Steinberg Media Technologies, GmbH, of Germany, is one of the leading manufacturers of professional-audio hardware and software products. Within their software realm, they have developed a plug-in architecture for adding third-party DSP functionality for program developers who choose to support it. The architecture, commonly referred to as VST (virtual studio technology), has become a standard for third-party add-ons over the last decade, partly because of its cross-platform functionality. The software development kit (SDK) for VST plug-ins is available free of charge from Steinberg and is optimized for building within Microsoft’s Visual C++ environment on x86 PC’s, and on the CodeWarrior environment for Apple computers. This paper will focus on the implementation of classic and experimental filters within the aforementioned architecture, created and compiled on Visual C++; rebuilding these examples on a Mac should be a straightforward process. Documentation will include DSP literature as well as the process of creating VST plug-ins in a clear and understandable method. A suite of VST plug-ins will be produced and included as addendum for the project.
Convention Paper 6606 (Purchase now)
P15-6 Comparison Between Time Delay Based and Nonuniform Phase Based Equalization for Multichannel Loudspeaker-Room Responses—Sunil Bharitkar, Chris Kyriakakis, Audyssey Labs., Inc. and University of Southern California - Los Angeles, CA, USA
Traditionally, room response equalization is performed to improve sound quality at a listener. Given a loudspeaker and a listener, in a room, a loudspeaker-room response is obtained and an inverse filter is designed for loudspeaker-room magnitude response equalization. However, due to noncoincident positions of any two loudspeakers, in a multichannel setup, the combined response of the two loudspeakers may have an undesired broad spectral notch or peak or large spectral deviations in the crossover region. These spectral deviations introduced around the crossover, due to the combined phase response, generally cannot be compensated with magnitude response equalization. In this paper we compare two different methods (time delay and all-pass cascade) for correcting for the spectral deviations in the crossover region. We demonstrate that using non-uniform phase distribution, with all-pass filters, around the crossover region, as opposed to a constant phase (i.e., a fixed and optimized time delay in the satellite), it is possible to obtain better correction in the crossover region but with increased complexity. We also present an automatic approach for evaluating performance with the time-delay approach.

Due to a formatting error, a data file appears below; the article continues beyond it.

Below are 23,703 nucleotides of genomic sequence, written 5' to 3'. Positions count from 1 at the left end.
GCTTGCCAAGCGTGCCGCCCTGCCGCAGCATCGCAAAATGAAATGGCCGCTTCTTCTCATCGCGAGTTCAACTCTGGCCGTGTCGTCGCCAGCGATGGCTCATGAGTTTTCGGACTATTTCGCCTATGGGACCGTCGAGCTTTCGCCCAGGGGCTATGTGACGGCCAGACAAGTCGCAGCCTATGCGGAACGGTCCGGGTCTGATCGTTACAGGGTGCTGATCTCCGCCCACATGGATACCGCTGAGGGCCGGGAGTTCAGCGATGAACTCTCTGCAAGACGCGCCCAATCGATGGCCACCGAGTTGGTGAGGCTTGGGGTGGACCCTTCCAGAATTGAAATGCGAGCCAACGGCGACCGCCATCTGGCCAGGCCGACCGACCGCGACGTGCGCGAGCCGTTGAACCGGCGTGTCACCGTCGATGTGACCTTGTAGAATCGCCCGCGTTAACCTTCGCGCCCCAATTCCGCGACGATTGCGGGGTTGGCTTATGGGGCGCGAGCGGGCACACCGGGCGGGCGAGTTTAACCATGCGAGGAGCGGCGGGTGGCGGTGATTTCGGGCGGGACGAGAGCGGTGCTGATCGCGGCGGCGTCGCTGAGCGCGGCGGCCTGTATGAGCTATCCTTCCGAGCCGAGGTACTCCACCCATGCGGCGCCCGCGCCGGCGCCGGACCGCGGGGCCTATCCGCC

Convention Paper 6607 (Purchase now)
P15-7 Objective Function for Automatic Multiposition Equalization and Bass Management Filter Selection—Sunil Bharitkar, Chris Kyriakakis, Audyssey Labs., Inc. and University of Southern California - Los Angeles, CA, USA
Traditionally, multiposition room response equalization is performed to improve sound quality at multiple listeners. Furthermore, even after multiposition equalization, due to noncoincident positions of the subwoofer and the satellite, in a multichannel setup, the combined response of the two loudspeakers may include undesirable spectral deviations in the crossover region, which are different at different positions. These spectral deviations introduced around the crossover, due to the combined phase response, may be fixed by proper choice of the bass management filters. In this paper we present an objective function that can be used to characterize the performance of multiposition equalization, determine the uniformity of equalization, as well as allow automatic selection of the bass management filters for correcting the spectral deviations in the crossover region.
Convention Paper 6608 (Purchase now)
P15-8 Acoustical Monitoring Research for National Parks and Wilderness Areas—Rob Maher, B. Jerry Gregoire, Zhixin Chen, Montana State University - Bozeman, MT, USA
The natural sonic environment, or soundscape, of parks and wilderness areas is not yet fully characterized in a scientific sense. Published research in the U.S. National Park System is generally based on short-term sound level measurements or visitor response surveys associated with regulatory evaluation of noise intrusions from motorized recreational vehicles, tour aircraft, or nearby industrial activity. This paper reviews the history of soundscape studies in the National Park System and describes several recent advances that will allow automated recording and analysis of long-term audio recordings covering days, weeks, and months at a time.
Convention Paper 6609 (Purchase now)